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by Dr. Avigdor Bonchek


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Parashas Vayeshev (73)

In this week's sedra ( Vayeshev) we have a very enlightening comment by the Rashbam, who was Rashi's grandson. He writes about the idea of p'shat interpretation: "And the Rishonim (early commentators) because of their righteousness inclined towards drash (as opposed to p'shat) which (drash) is the main thing. And because of this they did not accustom their interpretations to the depth of p'shat…..as it says in the Talmud "I was eighteen years old and had learned the whole Talmud but I didn't know that the verse never leaves its p'shat interpretation". And also Rav Shlomo (Rashi) my mother's father, who enlightened the eyes of all the Jews, and who wrote commentary on the whole Tanach, paid particular attention to interpreting according to p'shat and also I, Reb Shmuel son of Meir, his son-in-law (Rashbam) argued with him (with Rashi) many times and he even admitted to me that if he had the time he would have to write other commentaries according to the new p'shat insights that come every day."

An amazing comment! Rashbam is saying that Rashi himself admitted that his Torah commentary would have to be improved by adding more p'shat interpretations. Gives us much food for thought.

The sedra tells of the sale of Joseph and his descent into Egypt and slavery. It also tells of the beginning of the reversal of his fortune, which (next week) will bring Joseph to a high position in Egypt. Let us look at a simple (!) Rashi-comment.

The brothers were planning what to do with Joseph after throwing him into the pit.

Genesis 37:27

"Come let us sell him to the Ishmaelites and our own hands will not be on him for he is our brother, our own flesh; and they heard."


and they heard: Rashi: (Targum) They accepted it from him (meaning "they agreed") And "shemia" (hearing) which is to accept- agree to something, as this case and as "And Jacob listened to his father" (Genesis … ) is translated by the Targum as "we accept-agree". But anytime it is just hearing with one's ear as "And he heard the sound of Hashem, G-d walking in the Garden" etc…..is translated by the Targum as ("shemia") "and they listened', "v'shamata".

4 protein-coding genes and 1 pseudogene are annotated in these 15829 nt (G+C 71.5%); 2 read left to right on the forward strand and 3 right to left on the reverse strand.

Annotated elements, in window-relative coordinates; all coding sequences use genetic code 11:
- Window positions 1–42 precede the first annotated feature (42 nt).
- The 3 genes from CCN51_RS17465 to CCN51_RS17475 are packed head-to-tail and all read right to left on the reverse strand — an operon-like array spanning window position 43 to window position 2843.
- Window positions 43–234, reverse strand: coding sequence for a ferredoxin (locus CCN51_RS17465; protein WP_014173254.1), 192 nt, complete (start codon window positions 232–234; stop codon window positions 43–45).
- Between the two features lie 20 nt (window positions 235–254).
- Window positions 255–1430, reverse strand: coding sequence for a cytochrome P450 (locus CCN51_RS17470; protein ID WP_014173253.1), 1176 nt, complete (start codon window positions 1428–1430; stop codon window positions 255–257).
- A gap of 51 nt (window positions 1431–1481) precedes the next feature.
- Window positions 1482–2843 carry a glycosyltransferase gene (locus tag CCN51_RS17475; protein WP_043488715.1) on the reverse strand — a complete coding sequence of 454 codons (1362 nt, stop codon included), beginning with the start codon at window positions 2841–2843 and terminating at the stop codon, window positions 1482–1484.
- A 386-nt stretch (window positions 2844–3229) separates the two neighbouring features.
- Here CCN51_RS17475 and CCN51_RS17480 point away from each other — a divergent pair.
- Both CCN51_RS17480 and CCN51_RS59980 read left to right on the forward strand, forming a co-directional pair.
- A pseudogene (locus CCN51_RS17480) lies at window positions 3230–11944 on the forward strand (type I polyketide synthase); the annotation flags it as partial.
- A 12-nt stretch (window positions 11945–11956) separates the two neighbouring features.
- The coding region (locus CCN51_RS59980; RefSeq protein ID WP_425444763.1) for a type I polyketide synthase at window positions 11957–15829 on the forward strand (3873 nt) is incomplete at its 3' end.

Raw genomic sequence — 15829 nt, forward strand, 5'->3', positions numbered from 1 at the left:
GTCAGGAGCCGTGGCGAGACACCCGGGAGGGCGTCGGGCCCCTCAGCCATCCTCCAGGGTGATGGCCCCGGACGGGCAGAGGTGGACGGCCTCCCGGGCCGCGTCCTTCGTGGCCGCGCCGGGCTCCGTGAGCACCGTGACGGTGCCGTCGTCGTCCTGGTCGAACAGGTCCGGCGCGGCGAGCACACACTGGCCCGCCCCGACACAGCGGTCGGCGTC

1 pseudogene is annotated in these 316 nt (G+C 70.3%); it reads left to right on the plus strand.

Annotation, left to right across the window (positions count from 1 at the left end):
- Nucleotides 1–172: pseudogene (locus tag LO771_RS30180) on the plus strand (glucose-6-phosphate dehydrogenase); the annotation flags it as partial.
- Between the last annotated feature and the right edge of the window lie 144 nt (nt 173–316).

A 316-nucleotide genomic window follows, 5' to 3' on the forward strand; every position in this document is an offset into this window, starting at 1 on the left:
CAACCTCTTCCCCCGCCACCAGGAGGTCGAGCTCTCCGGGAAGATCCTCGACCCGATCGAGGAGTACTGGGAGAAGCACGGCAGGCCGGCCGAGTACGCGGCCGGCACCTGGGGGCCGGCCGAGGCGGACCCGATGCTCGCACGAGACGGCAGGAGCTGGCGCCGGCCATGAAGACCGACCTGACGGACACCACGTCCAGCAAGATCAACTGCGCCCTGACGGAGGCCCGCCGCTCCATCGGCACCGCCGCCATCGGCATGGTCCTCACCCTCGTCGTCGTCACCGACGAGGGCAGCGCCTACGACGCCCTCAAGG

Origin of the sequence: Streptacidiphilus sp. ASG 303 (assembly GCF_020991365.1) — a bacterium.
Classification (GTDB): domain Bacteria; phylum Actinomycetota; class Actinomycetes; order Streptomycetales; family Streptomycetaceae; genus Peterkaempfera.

Rashi differentiates between two meanings of the word "sh'ma". One is to hear (or listen) and one is to accept (or obey). This is true in english as well. "Listen" can mean "hear what I am saying" or it can mean "Do what I tell you."The Targum tells us its correct meaning in each case.


A problem arises with this comment when we look at one of the verses Rashi cites. He cites verse 28:7 ("And Jacob heard (listened) to his father.") which also means "he obeyed" and not just "he heard".


A Question: Why didn't Rashi teach us this point on that previous verse? It is Rashi's custom, as it is common sense, to teach a grammatical point at the first instance when the word appears in the Torah. Why wait?

Why does Rashi teach us now what he could have taught on the earlier verse?

Can you explain this?

Hint: Look at the earlier verse (28:7)

Your Answer:


An Answer: The reason why Rashi did not comment on the earlier verse is that there it says: Jacob listened TO (Hebrew: "el aviv") his father. This certainly means to obey, so there was no reason to clarify matters. But our verse just has "and they heard" without saying 'And they heard (listened) to Judah." So Rashi wanted to make clear that this "hearing" meant "obeyed".


But how does Rashi know that this it's meaning here (besides the Targum's help) is to obey and not just to listen?

Your Answer:


An Answer: Because the next verse tells us that they sold him as Judah had suggested. So their 'vayishm'u' meant they agreed and did as he said.


Whenever Rashi explains the meaning of a simple word or one that had appeared previously in the Torah we must always ask: Why did he wait until now to explain it? There is always a reason.

Shabbat Shalom
Avigdor Bonchek "What's Bothering Rashi?" is a product of the Institute for the Study of Rashi and Early Commentaries. A Hebrew translation of the Bereishis "What's Bothering Rashi?" is published. It is greatly expanded and is call "L'omko shel Rashi" look for it in bookstores.

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